Lily’s Place opens to keep family unit intact

The Salvation Army will provide case management and three meals a day.

By Kristin Marguerite Doidge –

If The Salvation Army’s new family housing facility in Los Angeles feels a little extra homey and warm inside—like someone’s house—that’s because it used to be.

The Salvation Army recently opened Lily’s Place, a new facility aimed at taking in homeless families in the downtown Los Angeles area. The homeowners of Lily’s Place had been using their home to serve the homeless for 30 years before reaching out to The Los Angeles County Department of Health Services (DHS) to continue the work earlier this year.

After six months of planning, The Salvation Army has taken over the three-story, seven-bedroom home—named for the homeowner’s mother—which can host approximately 10 families.

“All different families are welcome—intergenerational, same-sex couples, single parents,” said Program Manager Juanita Villegas. “The goal is to keep the family unit together.”

Captain Ernesto Lozano of the East Los Angeles Temple Corps was on hand to lead the blessing of the new building, which will be the third Salvation Army facility serving the area, forming a supportive network with the Alegria facility (a residential care facility for the chronically ill and their loved ones) and the Zahn Emergency Shelter.

DHS contracted with The Salvation Army, which agreed to convert the space and oversee management of the facility as part of its “housing first” initiative to help people find shelter in order to access other services.

Ana Aguirre, who serves as the program director for Alegria, Zahn and Lily’s Place, said DHS will offer the mental health services at the facility, while The Salvation Army will provide case management and three meals a day cooked off-site and delivered to the home. The first family is already in the process of moving in.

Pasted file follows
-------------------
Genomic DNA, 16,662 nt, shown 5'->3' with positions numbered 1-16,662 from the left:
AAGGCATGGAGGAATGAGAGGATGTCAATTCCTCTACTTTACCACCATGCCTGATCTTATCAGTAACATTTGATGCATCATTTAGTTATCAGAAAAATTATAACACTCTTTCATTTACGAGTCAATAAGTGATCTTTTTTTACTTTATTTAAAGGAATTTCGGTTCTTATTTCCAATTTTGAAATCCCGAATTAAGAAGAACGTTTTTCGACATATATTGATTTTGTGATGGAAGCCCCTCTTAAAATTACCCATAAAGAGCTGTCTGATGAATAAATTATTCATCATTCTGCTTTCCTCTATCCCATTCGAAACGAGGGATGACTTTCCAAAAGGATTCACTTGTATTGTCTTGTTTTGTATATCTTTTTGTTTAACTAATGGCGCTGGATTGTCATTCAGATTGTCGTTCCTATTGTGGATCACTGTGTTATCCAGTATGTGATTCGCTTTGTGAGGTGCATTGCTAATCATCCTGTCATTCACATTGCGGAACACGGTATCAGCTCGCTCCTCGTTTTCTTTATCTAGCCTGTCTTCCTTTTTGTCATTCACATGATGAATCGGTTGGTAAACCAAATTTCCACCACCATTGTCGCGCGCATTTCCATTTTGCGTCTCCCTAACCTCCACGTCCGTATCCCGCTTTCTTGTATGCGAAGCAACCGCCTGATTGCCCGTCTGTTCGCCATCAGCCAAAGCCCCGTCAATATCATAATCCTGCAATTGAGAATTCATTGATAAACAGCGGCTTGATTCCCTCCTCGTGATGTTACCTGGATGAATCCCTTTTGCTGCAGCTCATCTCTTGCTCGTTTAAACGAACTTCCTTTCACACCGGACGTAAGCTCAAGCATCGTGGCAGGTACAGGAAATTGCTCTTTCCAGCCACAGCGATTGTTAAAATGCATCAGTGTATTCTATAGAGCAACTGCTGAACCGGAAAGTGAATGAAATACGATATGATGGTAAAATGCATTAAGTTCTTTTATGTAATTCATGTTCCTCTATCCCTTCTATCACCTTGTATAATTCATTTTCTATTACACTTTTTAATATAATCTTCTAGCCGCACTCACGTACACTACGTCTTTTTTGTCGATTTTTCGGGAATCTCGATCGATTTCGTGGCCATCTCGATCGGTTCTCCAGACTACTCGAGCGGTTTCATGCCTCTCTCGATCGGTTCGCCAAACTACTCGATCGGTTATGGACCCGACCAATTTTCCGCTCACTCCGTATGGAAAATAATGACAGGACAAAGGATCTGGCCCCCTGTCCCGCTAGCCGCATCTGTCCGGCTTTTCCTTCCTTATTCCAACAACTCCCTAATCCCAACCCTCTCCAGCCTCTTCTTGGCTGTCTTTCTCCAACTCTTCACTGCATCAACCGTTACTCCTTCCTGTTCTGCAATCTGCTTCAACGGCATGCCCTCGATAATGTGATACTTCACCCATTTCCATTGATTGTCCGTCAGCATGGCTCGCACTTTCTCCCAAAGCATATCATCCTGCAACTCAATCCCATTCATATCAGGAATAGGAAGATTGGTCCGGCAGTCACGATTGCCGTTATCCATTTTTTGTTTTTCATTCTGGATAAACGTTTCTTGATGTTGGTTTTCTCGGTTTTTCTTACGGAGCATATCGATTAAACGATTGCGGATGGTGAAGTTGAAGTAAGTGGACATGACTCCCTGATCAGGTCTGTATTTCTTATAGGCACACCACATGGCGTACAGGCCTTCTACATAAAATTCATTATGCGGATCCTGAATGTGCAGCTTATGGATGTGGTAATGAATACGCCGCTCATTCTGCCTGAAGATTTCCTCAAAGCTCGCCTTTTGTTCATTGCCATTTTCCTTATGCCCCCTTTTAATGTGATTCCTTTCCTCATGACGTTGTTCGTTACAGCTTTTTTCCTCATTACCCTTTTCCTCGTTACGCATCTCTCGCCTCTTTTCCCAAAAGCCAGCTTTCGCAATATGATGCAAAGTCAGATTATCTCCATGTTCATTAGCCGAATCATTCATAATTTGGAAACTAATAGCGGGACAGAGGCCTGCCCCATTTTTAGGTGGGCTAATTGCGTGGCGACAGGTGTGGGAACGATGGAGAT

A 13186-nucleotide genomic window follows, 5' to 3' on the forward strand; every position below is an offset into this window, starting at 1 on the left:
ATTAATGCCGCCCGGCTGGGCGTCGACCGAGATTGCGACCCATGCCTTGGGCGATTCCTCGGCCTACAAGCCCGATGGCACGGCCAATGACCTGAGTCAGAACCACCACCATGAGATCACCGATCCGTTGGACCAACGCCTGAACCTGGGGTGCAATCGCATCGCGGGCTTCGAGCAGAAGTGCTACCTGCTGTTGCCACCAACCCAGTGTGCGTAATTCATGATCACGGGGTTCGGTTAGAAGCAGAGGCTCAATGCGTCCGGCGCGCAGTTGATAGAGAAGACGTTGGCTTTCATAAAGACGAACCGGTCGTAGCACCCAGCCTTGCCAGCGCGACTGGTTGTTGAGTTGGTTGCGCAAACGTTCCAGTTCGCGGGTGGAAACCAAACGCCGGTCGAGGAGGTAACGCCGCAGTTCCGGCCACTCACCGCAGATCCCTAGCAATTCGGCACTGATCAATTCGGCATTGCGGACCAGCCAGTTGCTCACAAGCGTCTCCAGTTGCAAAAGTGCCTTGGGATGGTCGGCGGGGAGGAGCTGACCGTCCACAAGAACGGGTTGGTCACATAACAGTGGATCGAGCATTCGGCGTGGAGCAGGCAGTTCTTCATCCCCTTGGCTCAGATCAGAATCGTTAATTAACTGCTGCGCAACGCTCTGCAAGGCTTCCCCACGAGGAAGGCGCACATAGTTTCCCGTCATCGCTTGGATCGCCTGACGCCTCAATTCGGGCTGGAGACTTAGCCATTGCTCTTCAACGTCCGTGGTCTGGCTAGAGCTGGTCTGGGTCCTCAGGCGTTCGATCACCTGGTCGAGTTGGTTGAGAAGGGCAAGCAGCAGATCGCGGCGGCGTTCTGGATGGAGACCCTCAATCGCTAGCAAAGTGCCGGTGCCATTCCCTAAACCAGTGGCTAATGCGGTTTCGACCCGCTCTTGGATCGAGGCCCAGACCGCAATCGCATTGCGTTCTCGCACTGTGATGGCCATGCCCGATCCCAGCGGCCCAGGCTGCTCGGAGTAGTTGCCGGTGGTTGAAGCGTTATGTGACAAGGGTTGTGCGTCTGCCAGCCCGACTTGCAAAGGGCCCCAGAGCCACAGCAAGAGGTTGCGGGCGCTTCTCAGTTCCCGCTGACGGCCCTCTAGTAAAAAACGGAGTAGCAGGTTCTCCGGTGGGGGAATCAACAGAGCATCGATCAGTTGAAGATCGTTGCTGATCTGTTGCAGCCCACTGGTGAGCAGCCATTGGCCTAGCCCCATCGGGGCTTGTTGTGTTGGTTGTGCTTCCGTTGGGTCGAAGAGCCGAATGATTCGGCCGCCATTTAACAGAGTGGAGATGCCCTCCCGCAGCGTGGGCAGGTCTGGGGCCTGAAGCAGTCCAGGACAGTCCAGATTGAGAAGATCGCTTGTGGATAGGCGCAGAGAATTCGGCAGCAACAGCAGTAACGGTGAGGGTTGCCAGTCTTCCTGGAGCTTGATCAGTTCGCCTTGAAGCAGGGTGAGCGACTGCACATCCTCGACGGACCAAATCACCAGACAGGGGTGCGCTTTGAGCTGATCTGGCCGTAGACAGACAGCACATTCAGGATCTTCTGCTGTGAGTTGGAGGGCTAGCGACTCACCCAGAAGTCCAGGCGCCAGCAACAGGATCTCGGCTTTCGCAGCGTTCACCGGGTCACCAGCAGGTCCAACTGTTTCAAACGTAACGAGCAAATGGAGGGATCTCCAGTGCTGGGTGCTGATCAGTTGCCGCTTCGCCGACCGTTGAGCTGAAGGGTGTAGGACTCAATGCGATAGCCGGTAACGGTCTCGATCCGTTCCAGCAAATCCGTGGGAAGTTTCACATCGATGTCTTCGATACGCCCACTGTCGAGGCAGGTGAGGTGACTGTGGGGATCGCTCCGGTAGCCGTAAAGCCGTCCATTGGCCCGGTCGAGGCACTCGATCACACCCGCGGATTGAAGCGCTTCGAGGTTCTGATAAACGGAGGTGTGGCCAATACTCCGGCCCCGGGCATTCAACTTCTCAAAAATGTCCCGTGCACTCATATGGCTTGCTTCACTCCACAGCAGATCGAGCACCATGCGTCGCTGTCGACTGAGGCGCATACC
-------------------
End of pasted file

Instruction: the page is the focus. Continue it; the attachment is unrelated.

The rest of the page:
Starlisha, a single mother, and her daughter, were referred to Lily’s Place. She said she’s grateful because she felt like she had nowhere else to go.

“You all are helping me with my goals and getting the things I need for my daughter,” Starlisha said.

Villegas said the case managers on staff at Lily’s Place will assist Starlisha with her individual housing stability plan, which is established at intake to determine what barriers exist in getting a client permanently housed.

“Just because someone has permanent housing, it doesn’t mean it’s going to last,” she said, noting that mental health, substance use disorder, disabilities and unemployment can all be barriers to getting and keeping housing. “Goals are established—whether it be to obtain documents, increase income or search for housing if the family is ready.”

Part of that process also means ensuring families learn about ways to budget their monthly finances and other critical life skills that can be a challenge after chronic homelessness. Families are also directed to the Los Angeles Central Corps for additional support services and programming, if they’re interested.

Best of all, Villegas says, they use a blind referral process to receive clients at Lily’s Place, meaning no one should be turned away. If there’s a medical or mental health aspect to a family’s chronic homelessness, DHS will refer them to Lily’s Place when the time is right.

“Some people simply aren’t yet ready for shelter,” she said. “But there’s nothing wrong with asking for help.”

To the glory of God alone

To the glory of God alone

A review of “The History of The Salvation Army Volume Nine,” covering 1995–2015

Salvation Army employee gets kids off the street and onto bikes

Salvation Army employee gets kids off the street and onto bikes

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